O's threat of speed puts Cone on defensive


April 07, 1994|By Jim Henneman | Jim Henneman,Sun Staff Writer

Throughout the season, Jim Henneman of The Sun's sports staff will offer his inside pitch -- an analytical look at the turning point in a particular Orioles game, a trend affecting the team or an important aspect of a player's performance. The good news for David Cone was that the Orioles not only didn't steal a base against him last night, they didn't even attempt one. The bad news is his successful efforts to stymie the running game may have cost him his effectiveness earlier than expected.

For years Cone had a reputation, along with then teammate Doc Gooden, as being one of the two easiest pitchers in baseball to run against. When he came to the American League late in 1992, his pitching skills were at least partially offset by teams running with abandon.

Cone moved to rectify the situation last year, and last night his new-found ability to hold runners on base was much in evidence. In the first five innings, Brady Anderson was on base three times and the Orioles had the leadoff hitter aboard four times.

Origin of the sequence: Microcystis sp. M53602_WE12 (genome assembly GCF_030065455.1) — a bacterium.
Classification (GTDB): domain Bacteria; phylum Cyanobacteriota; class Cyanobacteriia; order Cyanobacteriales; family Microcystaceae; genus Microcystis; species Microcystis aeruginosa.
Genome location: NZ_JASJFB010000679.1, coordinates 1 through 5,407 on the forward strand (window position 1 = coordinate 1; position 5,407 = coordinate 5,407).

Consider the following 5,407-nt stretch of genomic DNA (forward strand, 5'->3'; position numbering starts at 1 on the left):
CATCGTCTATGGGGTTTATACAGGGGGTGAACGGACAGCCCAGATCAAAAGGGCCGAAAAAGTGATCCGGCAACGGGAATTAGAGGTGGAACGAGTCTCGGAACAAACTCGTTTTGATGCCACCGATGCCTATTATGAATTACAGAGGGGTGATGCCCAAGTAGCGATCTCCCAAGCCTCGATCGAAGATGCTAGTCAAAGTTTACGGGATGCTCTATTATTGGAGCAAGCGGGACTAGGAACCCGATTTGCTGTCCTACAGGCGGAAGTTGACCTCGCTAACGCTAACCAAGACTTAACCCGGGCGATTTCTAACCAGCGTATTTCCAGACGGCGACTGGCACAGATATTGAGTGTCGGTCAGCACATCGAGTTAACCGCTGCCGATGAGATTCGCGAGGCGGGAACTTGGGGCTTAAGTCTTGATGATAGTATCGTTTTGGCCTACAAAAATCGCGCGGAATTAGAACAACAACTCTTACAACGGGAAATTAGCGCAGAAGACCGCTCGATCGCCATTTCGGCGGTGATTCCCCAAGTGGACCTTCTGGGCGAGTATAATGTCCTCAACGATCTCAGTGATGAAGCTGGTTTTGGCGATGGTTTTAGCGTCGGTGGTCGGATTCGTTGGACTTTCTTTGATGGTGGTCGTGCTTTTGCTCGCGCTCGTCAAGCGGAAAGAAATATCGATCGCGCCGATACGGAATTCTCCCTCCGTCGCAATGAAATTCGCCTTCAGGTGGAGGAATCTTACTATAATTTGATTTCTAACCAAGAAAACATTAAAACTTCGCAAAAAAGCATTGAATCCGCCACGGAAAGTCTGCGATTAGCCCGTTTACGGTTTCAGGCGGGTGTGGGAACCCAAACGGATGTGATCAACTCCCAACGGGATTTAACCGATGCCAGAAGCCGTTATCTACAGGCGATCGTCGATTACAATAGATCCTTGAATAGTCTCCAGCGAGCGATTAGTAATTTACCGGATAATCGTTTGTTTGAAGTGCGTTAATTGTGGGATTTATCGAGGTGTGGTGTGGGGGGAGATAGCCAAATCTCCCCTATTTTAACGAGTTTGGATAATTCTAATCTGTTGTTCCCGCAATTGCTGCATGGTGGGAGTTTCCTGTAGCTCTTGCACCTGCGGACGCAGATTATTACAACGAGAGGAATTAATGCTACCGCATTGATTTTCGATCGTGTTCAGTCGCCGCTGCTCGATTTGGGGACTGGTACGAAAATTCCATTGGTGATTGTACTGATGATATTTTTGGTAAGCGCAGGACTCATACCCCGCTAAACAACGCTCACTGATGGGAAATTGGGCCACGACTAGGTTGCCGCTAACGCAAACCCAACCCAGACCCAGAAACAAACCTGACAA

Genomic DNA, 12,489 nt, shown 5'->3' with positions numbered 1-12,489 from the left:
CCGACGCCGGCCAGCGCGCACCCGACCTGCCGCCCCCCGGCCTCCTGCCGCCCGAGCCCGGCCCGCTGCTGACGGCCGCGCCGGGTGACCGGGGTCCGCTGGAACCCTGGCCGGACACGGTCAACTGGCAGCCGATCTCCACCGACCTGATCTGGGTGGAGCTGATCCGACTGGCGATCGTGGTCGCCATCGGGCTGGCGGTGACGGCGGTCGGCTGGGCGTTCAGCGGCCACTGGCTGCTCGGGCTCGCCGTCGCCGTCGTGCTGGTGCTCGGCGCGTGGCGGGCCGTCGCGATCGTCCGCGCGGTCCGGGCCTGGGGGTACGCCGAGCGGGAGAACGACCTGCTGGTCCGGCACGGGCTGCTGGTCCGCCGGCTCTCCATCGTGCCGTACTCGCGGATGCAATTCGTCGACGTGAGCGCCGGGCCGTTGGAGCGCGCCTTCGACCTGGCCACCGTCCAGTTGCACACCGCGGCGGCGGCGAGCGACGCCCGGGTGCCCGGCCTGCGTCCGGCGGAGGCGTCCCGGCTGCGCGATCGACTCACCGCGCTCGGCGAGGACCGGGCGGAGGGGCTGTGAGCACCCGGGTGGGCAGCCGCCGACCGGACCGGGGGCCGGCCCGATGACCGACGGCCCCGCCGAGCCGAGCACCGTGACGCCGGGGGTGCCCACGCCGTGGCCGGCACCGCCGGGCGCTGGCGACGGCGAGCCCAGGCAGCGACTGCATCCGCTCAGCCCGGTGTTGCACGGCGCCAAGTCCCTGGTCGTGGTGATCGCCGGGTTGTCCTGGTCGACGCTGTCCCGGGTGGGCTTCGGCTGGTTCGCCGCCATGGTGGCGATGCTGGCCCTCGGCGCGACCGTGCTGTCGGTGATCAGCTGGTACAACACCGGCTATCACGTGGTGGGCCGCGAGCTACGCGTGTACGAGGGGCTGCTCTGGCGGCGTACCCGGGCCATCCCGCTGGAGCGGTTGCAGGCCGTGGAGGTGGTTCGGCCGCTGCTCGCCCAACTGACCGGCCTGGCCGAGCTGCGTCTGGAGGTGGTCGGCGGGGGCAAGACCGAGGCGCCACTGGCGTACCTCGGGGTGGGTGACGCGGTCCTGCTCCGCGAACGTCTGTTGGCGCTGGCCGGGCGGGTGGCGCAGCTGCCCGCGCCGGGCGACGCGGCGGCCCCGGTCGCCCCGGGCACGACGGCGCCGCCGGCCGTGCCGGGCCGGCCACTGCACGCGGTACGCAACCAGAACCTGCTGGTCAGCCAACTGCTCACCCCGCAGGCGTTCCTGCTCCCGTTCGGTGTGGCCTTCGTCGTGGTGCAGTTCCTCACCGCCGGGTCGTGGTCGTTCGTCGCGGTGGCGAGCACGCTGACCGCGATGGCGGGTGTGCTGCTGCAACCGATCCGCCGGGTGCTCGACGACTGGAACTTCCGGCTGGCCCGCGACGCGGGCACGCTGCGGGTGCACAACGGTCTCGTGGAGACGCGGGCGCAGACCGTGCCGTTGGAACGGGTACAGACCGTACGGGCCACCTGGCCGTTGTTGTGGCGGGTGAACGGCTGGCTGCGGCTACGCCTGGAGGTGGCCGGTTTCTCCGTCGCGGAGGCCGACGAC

By altering the pace of his delivery, and throwing often to first base, Cone kept the Orioles in check. But in the process he might have lost something on his pitches.

Under a 90- to 100-pitch limit this early in the season, Cone threw only 80 last night. Uncharted, however, were 15 throws he made to first base -- 11 while Anderson was on. These weren't soft tosses. They were the real thing -- attempts to pick a runner off base and get a cheap out. And they were effective.

"I don't know how much effect it [throwing to first base] has," said Orioles base-running coach Davey Lopes. "But it can take something out of you."

As recently as last year, the Orioles had Cone, who throws the ball in the 90 mph range, timed as high as 1.5 seconds when delivering the ball to the catcher. Anything above 1.3 is considered vulnerable to a good base stealer. Last night, in addition to displaying a quick move to first, Cone got the ball to home plate in an average of 1.25 seconds -- milliseconds to some, a marked difference to base-runners.

"I've only faced him once before, so I can't compare," said Anderson. "From what I understand he used to be a lot slower, but you can tell he's a good athlete and he was quicker to first base than he was to home plate."

The only time an Oriole ran all night was when Anderson made a belated steal attempt as Mike Devereaux grounded out to end the fifth inning. Had it not been for a wild pitch that set up a run on Anderson's single earlier that inning, Cone would've been working on a shutout at that point. However, after five more pitches in the sixth inning, Cone evidently ran out of heat. He was gone after allowing back-to-back home runs to Rafael Palmeiro and Harold Baines.

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